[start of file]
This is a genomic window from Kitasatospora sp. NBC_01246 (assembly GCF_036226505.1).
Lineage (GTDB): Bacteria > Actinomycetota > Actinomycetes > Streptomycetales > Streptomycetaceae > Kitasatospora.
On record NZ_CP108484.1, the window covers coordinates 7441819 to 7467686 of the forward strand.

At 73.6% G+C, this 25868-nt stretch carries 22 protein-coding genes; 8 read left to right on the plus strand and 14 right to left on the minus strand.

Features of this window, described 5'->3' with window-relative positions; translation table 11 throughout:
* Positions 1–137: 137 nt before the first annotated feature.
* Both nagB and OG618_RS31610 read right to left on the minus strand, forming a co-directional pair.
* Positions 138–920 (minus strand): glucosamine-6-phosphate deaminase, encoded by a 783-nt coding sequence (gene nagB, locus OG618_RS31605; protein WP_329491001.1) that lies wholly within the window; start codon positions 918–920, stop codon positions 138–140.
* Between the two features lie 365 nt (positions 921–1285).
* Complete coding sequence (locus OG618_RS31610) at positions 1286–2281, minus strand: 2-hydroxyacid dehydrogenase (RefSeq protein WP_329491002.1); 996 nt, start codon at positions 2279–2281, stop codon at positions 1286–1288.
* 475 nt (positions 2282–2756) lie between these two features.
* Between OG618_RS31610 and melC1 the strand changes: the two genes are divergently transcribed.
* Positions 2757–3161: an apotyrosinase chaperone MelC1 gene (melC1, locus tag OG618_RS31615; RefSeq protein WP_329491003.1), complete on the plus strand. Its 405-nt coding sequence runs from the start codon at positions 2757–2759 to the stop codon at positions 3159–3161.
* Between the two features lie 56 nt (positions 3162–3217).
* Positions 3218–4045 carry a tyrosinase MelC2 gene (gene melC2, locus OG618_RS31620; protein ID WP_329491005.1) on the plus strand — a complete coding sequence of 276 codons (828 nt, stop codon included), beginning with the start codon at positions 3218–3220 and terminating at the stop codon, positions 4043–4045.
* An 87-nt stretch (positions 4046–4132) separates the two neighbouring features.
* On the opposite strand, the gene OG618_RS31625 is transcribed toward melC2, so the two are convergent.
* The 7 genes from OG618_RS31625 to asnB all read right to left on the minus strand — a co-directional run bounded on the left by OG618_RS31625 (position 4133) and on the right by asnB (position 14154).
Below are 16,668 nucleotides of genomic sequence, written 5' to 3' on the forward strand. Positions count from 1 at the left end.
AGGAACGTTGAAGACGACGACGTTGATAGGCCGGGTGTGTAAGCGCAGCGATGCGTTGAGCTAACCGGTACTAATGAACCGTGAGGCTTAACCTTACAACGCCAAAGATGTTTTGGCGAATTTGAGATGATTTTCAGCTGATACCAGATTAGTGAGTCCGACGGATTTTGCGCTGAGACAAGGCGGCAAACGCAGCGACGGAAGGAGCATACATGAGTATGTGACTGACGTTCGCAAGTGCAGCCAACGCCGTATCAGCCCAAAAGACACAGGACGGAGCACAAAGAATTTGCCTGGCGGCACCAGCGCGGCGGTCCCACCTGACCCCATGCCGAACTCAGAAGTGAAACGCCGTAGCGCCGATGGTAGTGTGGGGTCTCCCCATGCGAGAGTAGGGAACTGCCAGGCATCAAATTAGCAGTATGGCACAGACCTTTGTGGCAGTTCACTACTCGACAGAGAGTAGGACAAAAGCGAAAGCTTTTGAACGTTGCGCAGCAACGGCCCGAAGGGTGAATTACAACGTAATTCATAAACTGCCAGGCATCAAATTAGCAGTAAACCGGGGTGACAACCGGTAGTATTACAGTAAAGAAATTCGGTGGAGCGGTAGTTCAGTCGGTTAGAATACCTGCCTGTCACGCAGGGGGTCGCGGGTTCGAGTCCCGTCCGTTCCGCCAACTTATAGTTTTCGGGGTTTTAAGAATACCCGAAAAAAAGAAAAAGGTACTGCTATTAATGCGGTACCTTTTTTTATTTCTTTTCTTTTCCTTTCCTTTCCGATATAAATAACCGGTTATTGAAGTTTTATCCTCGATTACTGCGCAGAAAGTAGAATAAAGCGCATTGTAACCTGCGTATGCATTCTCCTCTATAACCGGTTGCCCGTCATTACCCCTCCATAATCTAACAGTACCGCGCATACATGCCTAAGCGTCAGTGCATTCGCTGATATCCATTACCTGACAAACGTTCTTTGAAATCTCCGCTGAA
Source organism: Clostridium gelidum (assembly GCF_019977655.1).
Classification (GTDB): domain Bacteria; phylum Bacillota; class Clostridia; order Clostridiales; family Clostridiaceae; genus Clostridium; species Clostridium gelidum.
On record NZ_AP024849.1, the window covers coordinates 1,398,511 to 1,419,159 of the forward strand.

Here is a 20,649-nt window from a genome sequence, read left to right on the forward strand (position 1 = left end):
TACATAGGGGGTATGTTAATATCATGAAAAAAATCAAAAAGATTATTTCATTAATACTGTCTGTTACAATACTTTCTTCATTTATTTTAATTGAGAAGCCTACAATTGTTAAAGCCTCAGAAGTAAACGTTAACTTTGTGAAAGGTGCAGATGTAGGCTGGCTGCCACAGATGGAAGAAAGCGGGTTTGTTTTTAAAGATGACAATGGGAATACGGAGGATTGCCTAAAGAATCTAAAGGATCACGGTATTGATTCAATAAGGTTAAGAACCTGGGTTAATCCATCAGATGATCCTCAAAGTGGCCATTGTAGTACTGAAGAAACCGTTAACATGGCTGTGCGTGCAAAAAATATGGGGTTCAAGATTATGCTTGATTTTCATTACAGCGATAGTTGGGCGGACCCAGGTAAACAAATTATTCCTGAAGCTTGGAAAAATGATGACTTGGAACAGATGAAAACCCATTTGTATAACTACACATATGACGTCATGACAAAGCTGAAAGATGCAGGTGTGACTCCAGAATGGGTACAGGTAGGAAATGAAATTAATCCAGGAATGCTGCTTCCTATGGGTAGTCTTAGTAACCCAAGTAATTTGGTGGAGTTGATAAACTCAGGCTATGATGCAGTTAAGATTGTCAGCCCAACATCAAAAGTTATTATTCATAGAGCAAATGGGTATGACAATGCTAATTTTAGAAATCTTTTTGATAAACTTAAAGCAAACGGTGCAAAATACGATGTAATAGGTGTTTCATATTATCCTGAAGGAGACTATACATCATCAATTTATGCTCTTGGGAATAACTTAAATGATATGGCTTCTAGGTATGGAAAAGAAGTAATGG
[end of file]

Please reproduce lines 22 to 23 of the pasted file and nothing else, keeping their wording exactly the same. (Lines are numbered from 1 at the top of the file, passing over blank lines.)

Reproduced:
Classification (GTDB): domain Bacteria; phylum Bacillota; class Clostridia; order Clostridiales; family Clostridiaceae; genus Clostridium; species Clostridium gelidum.
On record NZ_AP024849.1, the window covers coordinates 1,398,511 to 1,419,159 of the forward strand.